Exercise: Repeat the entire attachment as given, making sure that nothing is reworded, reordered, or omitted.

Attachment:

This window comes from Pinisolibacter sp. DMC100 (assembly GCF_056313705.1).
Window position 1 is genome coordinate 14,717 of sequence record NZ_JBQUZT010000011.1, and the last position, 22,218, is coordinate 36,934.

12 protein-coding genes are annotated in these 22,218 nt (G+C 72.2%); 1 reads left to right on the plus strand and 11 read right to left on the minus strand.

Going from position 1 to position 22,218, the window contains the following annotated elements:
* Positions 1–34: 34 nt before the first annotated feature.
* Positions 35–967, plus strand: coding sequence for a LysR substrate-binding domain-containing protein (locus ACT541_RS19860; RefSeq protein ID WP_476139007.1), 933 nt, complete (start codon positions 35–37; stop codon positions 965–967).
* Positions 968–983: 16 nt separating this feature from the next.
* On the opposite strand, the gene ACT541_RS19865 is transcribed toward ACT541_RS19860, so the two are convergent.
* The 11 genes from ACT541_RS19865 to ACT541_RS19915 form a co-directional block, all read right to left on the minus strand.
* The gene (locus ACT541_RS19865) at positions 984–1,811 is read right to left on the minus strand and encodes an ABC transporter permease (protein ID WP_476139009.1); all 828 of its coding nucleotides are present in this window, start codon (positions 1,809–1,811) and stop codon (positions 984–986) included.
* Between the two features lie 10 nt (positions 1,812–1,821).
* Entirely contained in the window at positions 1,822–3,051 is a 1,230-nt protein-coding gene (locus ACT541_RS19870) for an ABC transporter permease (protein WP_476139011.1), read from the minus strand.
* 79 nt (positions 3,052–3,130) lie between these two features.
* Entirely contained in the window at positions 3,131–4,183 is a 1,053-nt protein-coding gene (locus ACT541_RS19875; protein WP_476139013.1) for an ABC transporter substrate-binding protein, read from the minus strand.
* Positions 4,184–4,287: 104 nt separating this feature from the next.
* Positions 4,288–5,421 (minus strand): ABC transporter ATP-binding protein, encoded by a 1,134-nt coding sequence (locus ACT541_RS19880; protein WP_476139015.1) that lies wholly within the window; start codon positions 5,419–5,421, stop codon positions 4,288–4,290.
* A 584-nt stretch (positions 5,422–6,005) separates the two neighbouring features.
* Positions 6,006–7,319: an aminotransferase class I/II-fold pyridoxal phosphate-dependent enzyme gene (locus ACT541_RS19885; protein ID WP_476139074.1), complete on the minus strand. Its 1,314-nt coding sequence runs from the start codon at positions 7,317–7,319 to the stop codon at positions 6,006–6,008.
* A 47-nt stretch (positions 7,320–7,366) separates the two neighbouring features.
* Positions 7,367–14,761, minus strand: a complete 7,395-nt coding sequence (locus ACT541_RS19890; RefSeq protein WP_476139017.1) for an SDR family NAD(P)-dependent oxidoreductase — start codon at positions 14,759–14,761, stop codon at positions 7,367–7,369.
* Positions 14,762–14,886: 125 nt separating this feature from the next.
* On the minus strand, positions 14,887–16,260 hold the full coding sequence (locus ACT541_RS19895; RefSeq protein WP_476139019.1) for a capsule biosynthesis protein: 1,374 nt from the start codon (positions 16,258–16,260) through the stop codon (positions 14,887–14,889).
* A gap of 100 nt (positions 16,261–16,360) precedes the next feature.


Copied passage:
This window comes from Pinisolibacter sp. DMC100 (assembly GCF_056313705.1).
Window position 1 is genome coordinate 14,717 of sequence record NZ_JBQUZT010000011.1, and the last position, 22,218, is coordinate 36,934.

12 protein-coding genes are annotated in these 22,218 nt (G+C 72.2%); 1 reads left to right on the plus strand and 11 read right to left on the minus strand.

Going from position 1 to position 22,218, the window contains the following annotated elements:
* Positions 1–34: 34 nt before the first annotated feature.
* Positions 35–967, plus strand: coding sequence for a LysR substrate-binding domain-containing protein (locus ACT541_RS19860; RefSeq protein ID WP_476139007.1), 933 nt, complete (start codon positions 35–37; stop codon positions 965–967).
* Positions 968–983: 16 nt separating this feature from the next.
* On the opposite strand, the gene ACT541_RS19865 is transcribed toward ACT541_RS19860, so the two are convergent.
* The 11 genes from ACT541_RS19865 to ACT541_RS19915 form a co-directional block, all read right to left on the minus strand.
* The gene (locus ACT541_RS19865) at positions 984–1,811 is read right to left on the minus strand and encodes an ABC transporter permease (protein ID WP_476139009.1); all 828 of its coding nucleotides are present in this window, start codon (positions 1,809–1,811) and stop codon (positions 984–986) included.
* Between the two features lie 10 nt (positions 1,812–1,821).
* Entirely contained in the window at positions 1,822–3,051 is a 1,230-nt protein-coding gene (locus ACT541_RS19870) for an ABC transporter permease (protein WP_476139011.1), read from the minus strand.
* 79 nt (positions 3,052–3,130) lie between these two features.
* Entirely contained in the window at positions 3,131–4,183 is a 1,053-nt protein-coding gene (locus ACT541_RS19875; protein WP_476139013.1) for an ABC transporter substrate-binding protein, read from the minus strand.
* Positions 4,184–4,287: 104 nt separating this feature from the next.
* Positions 4,288–5,421 (minus strand): ABC transporter ATP-binding protein, encoded by a 1,134-nt coding sequence (locus ACT541_RS19880; protein WP_476139015.1) that lies wholly within the window; start codon positions 5,419–5,421, stop codon positions 4,288–4,290.
* A 584-nt stretch (positions 5,422–6,005) separates the two neighbouring features.
* Positions 6,006–7,319: an aminotransferase class I/II-fold pyridoxal phosphate-dependent enzyme gene (locus ACT541_RS19885; protein ID WP_476139074.1), complete on the minus strand. Its 1,314-nt coding sequence runs from the start codon at positions 7,317–7,319 to the stop codon at positions 6,006–6,008.
* A 47-nt stretch (positions 7,320–7,366) separates the two neighbouring features.
* Positions 7,367–14,761, minus strand: a complete 7,395-nt coding sequence (locus ACT541_RS19890; RefSeq protein WP_476139017.1) for an SDR family NAD(P)-dependent oxidoreductase — start codon at positions 14,759–14,761, stop codon at positions 7,367–7,369.
* Positions 14,762–14,886: 125 nt separating this feature from the next.
* On the minus strand, positions 14,887–16,260 hold the full coding sequence (locus ACT541_RS19895; RefSeq protein WP_476139019.1) for a capsule biosynthesis protein: 1,374 nt from the start codon (positions 16,258–16,260) through the stop codon (positions 14,887–14,889).
* A gap of 100 nt (positions 16,261–16,360) precedes the next feature.